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GLENDALE, Ariz. — About 70 members of the media formed a semicircle around a small backdrop at the Los Angeles Dodgers’ facility Friday morning, waiting for Shohei Ohtani to hold his first media session. About 12 of them were spotted hours before the sun fully rose, only to see him drive into the players’ parking lot.

Ohtani’s gravitas have been evident in the first two days of spring training, but he’s just trying to get himself into shape as a freshman. He sees himself as a “starter” after six years with the cross-town rival Los Angeles Angels.

“I like to go up and say hi, introduce myself,” Ohtani said through interpreter Ipe Mizuhara. “But there are too many people, so I have to make sure I don’t introduce myself twice. If I do, hopefully they’ll let him go.”

Ohtani said he is close to swinging at full strength and will begin hitting speed soon, a sign that he remains on track to become the Dodgers’ designated hitter when the team opens the season on March 20 in South Korea. He is setting himself up as a hitter while recovering from elbow surgery as a pitcher, noting that he previously went through that process until the 2021 season. He believes that it will be “easier the second time”.

The hard work and discipline that allowed Ohtani to develop into a two-way player from 2021 to 2023 is already evident. Dodgers manager Dave Roberts noted how “intentional” and “regimental” Ohtani is in his work, saying that “every minute of every clock is important,” leaving precious few for small talk. Other players wanted to watch him, Roberts said.

“I don’t think I’ve ever seen anybody more careful with his work with every rep,” he said among the small group of players gathered for workouts at Dodger Stadium leading up to the start of spring training. With Ohtani, Gavin Lux and Walker Buehler, among others.

Dodgers president of baseball operations Andrew Friedman said, “We knew his work ethic was top-shelf, but to see how intentional everything he was doing — our training staff commented that they’ve never seen him come back from surgery. He’s intentional about everything he does, every swing he takes. “A lot of people come into the house and mindlessly swim. He goes through his entire pre-pitch routine before every swing. Whether it’s in the weight room, in the locker room, on the field, you can’t fully appreciate it until you see it.”

Ohtani suffered a grade 2 sprain in his right (pitching) elbow three months into his major league career in 2018 and didn’t emerge as a full-time dual player until the start of his fourth season. . From 2021 to 2023, Ohtani won two unanimous MVPs — he would have had a third if not for Aaron Judge’s record-breaking home run season in 2022 — and accumulated 26.5 FanGraphs wins more than anyone else.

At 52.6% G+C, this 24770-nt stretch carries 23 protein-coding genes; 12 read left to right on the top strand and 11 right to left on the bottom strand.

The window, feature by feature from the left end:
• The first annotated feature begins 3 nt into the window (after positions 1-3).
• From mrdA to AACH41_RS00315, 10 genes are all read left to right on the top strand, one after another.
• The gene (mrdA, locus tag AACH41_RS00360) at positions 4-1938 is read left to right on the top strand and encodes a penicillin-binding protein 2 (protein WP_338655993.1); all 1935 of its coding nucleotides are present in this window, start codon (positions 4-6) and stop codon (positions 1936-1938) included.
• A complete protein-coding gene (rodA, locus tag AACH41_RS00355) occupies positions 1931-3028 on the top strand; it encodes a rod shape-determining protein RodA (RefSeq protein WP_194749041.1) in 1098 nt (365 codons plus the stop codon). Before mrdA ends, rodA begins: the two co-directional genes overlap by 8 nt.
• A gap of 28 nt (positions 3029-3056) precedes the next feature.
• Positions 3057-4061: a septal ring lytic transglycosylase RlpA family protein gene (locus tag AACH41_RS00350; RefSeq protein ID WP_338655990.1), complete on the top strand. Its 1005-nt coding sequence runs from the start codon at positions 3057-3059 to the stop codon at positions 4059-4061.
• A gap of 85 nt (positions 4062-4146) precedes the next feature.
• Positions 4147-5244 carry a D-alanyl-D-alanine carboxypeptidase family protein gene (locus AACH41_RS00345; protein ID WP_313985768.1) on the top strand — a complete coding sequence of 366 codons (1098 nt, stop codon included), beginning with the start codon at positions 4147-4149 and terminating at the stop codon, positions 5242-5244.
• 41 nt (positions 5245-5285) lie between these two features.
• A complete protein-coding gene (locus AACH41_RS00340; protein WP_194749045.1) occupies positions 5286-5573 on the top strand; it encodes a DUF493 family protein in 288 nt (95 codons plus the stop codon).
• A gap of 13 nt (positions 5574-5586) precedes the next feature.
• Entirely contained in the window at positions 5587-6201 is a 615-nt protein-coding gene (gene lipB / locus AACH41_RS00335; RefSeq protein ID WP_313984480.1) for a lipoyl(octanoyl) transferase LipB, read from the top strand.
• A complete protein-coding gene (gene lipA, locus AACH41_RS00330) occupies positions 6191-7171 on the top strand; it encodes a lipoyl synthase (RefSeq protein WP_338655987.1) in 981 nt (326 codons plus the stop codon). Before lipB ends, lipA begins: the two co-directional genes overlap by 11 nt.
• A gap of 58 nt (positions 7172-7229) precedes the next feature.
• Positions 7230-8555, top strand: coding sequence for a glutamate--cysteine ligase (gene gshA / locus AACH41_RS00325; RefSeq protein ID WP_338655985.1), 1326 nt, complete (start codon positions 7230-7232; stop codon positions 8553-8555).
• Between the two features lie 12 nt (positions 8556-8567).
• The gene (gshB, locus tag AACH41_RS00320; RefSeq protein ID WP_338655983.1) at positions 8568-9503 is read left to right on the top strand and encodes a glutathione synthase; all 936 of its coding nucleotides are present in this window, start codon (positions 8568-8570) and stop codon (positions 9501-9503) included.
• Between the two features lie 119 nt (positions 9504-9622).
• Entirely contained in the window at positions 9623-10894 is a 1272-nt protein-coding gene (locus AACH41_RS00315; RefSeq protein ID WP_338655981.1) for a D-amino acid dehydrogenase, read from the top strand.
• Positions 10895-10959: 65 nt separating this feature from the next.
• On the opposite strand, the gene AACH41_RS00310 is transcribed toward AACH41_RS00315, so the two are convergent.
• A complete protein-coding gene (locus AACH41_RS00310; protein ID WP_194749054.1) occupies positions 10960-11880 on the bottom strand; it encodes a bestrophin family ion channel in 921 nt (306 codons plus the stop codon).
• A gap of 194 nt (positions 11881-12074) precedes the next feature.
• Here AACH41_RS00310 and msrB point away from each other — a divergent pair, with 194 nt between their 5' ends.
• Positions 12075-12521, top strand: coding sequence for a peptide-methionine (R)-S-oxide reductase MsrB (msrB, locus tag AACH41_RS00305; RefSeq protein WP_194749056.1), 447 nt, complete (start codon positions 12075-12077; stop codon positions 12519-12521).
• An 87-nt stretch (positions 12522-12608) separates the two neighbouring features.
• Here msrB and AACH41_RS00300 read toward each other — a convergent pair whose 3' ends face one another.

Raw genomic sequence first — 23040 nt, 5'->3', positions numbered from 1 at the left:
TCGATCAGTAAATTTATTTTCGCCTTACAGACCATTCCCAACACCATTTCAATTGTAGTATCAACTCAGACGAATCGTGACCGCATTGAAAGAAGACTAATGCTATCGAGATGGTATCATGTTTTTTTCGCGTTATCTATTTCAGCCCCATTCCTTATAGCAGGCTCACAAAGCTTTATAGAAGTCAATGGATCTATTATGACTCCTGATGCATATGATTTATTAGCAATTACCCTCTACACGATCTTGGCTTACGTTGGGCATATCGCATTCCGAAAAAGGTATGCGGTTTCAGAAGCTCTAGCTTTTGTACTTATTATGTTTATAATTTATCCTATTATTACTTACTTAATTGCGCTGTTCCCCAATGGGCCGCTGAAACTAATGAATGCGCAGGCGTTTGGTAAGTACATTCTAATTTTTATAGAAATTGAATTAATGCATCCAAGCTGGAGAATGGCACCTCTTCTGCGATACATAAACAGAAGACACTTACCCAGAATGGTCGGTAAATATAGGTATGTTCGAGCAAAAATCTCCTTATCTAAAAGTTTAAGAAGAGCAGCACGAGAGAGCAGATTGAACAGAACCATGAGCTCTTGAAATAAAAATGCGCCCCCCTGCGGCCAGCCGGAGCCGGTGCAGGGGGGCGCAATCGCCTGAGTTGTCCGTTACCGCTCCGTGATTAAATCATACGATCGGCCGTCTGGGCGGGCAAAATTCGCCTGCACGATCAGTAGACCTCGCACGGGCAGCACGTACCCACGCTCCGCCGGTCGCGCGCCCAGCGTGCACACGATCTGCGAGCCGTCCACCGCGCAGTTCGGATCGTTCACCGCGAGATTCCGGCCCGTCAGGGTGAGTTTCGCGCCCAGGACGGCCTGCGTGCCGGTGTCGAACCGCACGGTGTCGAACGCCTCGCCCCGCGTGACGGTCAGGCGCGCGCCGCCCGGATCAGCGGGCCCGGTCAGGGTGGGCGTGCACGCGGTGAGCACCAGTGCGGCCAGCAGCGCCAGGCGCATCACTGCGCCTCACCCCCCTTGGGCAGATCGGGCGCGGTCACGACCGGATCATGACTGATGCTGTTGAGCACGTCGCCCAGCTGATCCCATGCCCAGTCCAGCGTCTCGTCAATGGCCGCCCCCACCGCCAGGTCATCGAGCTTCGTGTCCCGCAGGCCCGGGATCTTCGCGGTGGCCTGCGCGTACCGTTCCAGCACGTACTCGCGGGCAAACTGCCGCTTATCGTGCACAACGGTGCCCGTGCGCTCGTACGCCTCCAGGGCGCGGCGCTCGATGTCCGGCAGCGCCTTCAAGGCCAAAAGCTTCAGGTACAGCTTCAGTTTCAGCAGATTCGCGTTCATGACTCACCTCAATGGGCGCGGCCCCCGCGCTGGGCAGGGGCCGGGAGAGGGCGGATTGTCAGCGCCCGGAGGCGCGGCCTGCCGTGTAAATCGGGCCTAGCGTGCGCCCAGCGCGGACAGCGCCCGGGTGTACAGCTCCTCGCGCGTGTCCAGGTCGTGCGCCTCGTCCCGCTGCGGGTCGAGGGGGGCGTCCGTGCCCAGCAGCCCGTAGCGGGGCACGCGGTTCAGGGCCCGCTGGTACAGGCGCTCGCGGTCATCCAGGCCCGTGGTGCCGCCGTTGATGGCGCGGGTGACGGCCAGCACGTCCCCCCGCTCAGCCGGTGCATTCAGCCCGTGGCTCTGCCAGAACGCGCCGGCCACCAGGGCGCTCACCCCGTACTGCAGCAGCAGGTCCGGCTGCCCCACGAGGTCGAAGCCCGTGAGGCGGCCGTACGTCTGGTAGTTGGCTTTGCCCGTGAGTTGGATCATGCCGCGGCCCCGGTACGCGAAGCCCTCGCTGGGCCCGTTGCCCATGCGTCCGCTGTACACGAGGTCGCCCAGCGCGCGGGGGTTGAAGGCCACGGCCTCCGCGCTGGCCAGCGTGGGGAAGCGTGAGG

On Friday, Roberts confirmed what has long been clear — Otani, who underwent a second Tommy John surgery in September, isn’t an option to skip anytime in 2024. He believes making him a Dodger. Even though Ohtani is doing half duty, he “raises the bar” for the entire team.

Roberts said of Ohtani, “Just a great sense of humility and kindness, but there’s that lion in there. You see it. And that to me — that’s the perfect combination.”

Roberts told the Dodger Fest crowd last Saturday about his plan to hit Mookie Betts in the leadoff spot, Freddie Freeman in the second and Ohtani in the third as the games count, but cautioned Friday that he was throwing out that lineup as an “exercise” to gauge the fan base. Feeling. He wants to talk to all three before consolidating the first three positions.

Ohtani improved significantly as a hitter from 2022 to 2023, his OPS jumping from .875 to a major league-leading 1.066. In The Angels, arguing for a dual role was an idea that helped him offensively, mostly because he didn’t have time to think about the negative consequences. But perhaps refocusing solely as a DH — living in a superior lineup and with more experience than the last time he took on that role in 2019 — will elevate his offensive game even further.

“I feel like there’s not just one level, but several levels in front of them,” Ohtani said. “It just depends on what kind of lineup I’m in and everything. But in the end, my focus will be the same – focus on my hitting and trying to get better.”